Despite his overwhelming evidence identifying “nones,” there are areas wherein White does not adequately support his claims.  First, he attributes the rise of the “perfect storm” to an assortment of attention-grabbing headlines, small social movements, and fads of the 1990s.  He argues that these contributed to the secularization of society, shifting its attention away from religion and toward self-interest and entertainment.  However, he does not show how these shifts are more radical or influential than the headlines, uprisings, and shifts of other era such as the 1960s (34-36).  Are these headlines a cause or effect?  Are they the early stages of a disease or the consequential symptoms?

Second, in his presentation of the “nones” and the resulting cultural shift, White does not address a likely resistive pushback: “this isn’t true in my community.”  There will be some who reject the idea that society has changed significantly or that the old approaches must be reevaluated, modified, or abandoned.  Nevertheless, by referencing numerous surveys and cultural studies, White successfully analyzes “nones” and their impact on evangelistic strategies, showing that the church must adapt how it evangelizes if it desires to reach this growing group.

White follows his analysis of the “nones” with an adequate attempt to outline methods to reach them.  Section two includes some useful—and much needed—information, though its usefulness is limited.  One of the book’s strengths is that White reminds his readers of the importance of focusing on conversion growth rather than transfer, biological, or prodigal growth (ch. 6).  Also, he clearly articulates the error of some of the traditional methods of outreach (e.g., offering things that other churches do not), brilliantly illustrating it with car sales; he equates much of the current outreach methods to offering cars to people not in the market for cars (76-79).

As for specific application, four of White’s recommendations are noteworthy.  First, he calls on churches to return to an emphasis on Christ and the cross (i.e., “grace and truth,” ch. 9).  Second, he recommends adopting an intellectual “new apologietics” emphasizing application and meaning more than empiricism rather than emotional-based faith and religious self-help lessons (ch. 10).  Third, he emphasizes the necessity of unity among believers (ch. 11).  Finally, he offers five keys to creating a church welcoming to “nones,” showing how each addresses their needs and apprehensions (ch. 12).

@JamesEmeryWhite's #RiseoftheNones offers insight into a phenomenon that's never been seen in USA. Click To Tweet

Despite these strengths, the impact of section two is significantly diminished due to various weaknesses.  In chapter seven, White discusses six “atmospheres” but only clearly defines two: “none hostile” and “none indifferent.”  The two that receive the greatest emphasis, “none targeted” (the ideal) and “no man’s land,” are left ambiguous.  As such, White does not give the reader a rubric by which to categorize their church, despite asking he reader to make such a determination (98, question 5).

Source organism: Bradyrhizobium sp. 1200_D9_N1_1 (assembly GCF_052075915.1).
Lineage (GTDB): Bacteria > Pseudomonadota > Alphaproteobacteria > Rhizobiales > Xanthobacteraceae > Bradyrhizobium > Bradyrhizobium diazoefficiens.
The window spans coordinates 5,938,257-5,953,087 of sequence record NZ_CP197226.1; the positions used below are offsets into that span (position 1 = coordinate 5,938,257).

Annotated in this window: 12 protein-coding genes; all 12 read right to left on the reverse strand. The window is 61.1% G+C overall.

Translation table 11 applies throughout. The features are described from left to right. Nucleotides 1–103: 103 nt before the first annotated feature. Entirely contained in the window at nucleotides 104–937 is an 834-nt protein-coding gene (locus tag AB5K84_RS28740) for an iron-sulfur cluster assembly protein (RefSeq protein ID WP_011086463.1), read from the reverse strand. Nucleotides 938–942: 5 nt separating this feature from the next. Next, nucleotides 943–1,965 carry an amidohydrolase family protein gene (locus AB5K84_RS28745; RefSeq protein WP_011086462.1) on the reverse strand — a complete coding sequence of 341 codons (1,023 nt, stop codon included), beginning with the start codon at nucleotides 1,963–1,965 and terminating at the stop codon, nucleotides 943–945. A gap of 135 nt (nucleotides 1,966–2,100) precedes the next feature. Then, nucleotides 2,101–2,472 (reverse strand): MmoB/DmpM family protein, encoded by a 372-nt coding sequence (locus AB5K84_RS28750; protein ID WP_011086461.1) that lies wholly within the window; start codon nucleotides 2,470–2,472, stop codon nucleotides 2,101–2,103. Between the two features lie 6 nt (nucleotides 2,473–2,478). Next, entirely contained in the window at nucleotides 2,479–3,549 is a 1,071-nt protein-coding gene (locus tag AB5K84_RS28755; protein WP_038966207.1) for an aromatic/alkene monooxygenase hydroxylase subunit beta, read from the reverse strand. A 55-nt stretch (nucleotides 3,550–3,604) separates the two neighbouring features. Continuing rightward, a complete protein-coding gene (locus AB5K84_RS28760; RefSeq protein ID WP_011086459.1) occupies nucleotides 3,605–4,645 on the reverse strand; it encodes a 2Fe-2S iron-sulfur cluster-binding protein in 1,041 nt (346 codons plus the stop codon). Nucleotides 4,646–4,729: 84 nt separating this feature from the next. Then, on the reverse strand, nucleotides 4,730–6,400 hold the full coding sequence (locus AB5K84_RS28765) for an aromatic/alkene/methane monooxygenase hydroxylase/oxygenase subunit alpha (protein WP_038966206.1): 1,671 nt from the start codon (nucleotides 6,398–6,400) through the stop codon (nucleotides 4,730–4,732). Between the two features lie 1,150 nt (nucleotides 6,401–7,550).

Second, White calls on churches to adopt a “cause” in order to appeal to the social concerns of “nones.”  However, in his discussion of “cause”—a social issue that the church can address—his lack of clarity opens the door to misinterpretation.  He advises churches to engage in social improvement as a means to appeal to the “nones” and implement God’s kingdom, which he inadequately attempts to distinguish from social transformation or social justice.  As a result, White opens the door to adopting social justice, the social gospel, and religious progressivism.((John L. Rothra, “Progressivism’s Impact on Evangelism: The Confluence of Ideas Between Woodrow Wilson and John R. Mott, and Barack Obama and Jim Wallis” (PhD dissertation, Southwestern Baptist Theological Seminary, 2014).))

Third, although he rightly instructs churches to emphasize “grace and truth,” he does not clearly define “truth”; the closest he comes is to define it negatively (ch. 9).  White refers to truth as rules and regulations imposed by man, citing Islam as a prime example (though he also references Christian legalism).  With this being the only definition, one is left wondering what “grace and truth” entails.  Does it mean preaching both the cross and imposing legalistic rules?  White leaves this unanswered.

Finally, despite application comprising most of the book, White overlooks two vital areas: small churches and submission to God.  At times he calls for changes not all churches will know how to make, such as changing music styles (including different instruments), building renovations, and implementing multimedia.  However, he fails to help smaller churches understand how to make these adjustments.  How will a small country church of fifty people with an average age of 65 implement these changes?  Will this require first seeking transfer, prodigal, or biological growth, which is contrary to White’s argument?  Such guidance for small churches is absent.

Not only does White overlook small churches, he also overlooks submission to God.  There is no chapter or specific discussion on submission to the Holy Spirit, the supremacy of Christ, or the sovereignty of God.  Similarly, there is only a limited discussion on sin, especially pride (the hurdle to change); the closest he comes is a few paragraphs of a subsection (83-84).  None of the proposed changes are possible without any of these.  Pride prevents Christians from fully appreciating the changing nature of society, and it prevents submission to the Triune God.  Unless one submits to God, it is unlikely the necessary paradigm shift will occur and unity will never be achieved.

Conclusion

James Emery White’s work, The Rise of the Nones, has the potential to be groundbreaking, especially section one, wherein he analyzes and characterizes the rising group of the religiously unaffiliated, the “nones.”  However, its usefulness in application is hindered by limited elaboration (e.g., “causes”), undefined terms (e.g., “truth”), and overlooked vital details (i.e., small churches and submission to God).  As such, White accomplishes most, but not all, of his stated goal.

Nevertheless, when viewed as an exposé of current culture, The Rise of the Nones offers insight into a modern phenomenon that has been never before seen in American culture.  He shows that unlike past generations, the “nones” are indifferent to religion and do not approach the world from a Christian—or even a Christian-influenced—worldview.  For that reason alone, White’s work is pivotal to both understanding culture and devising new strategies to reach that culture.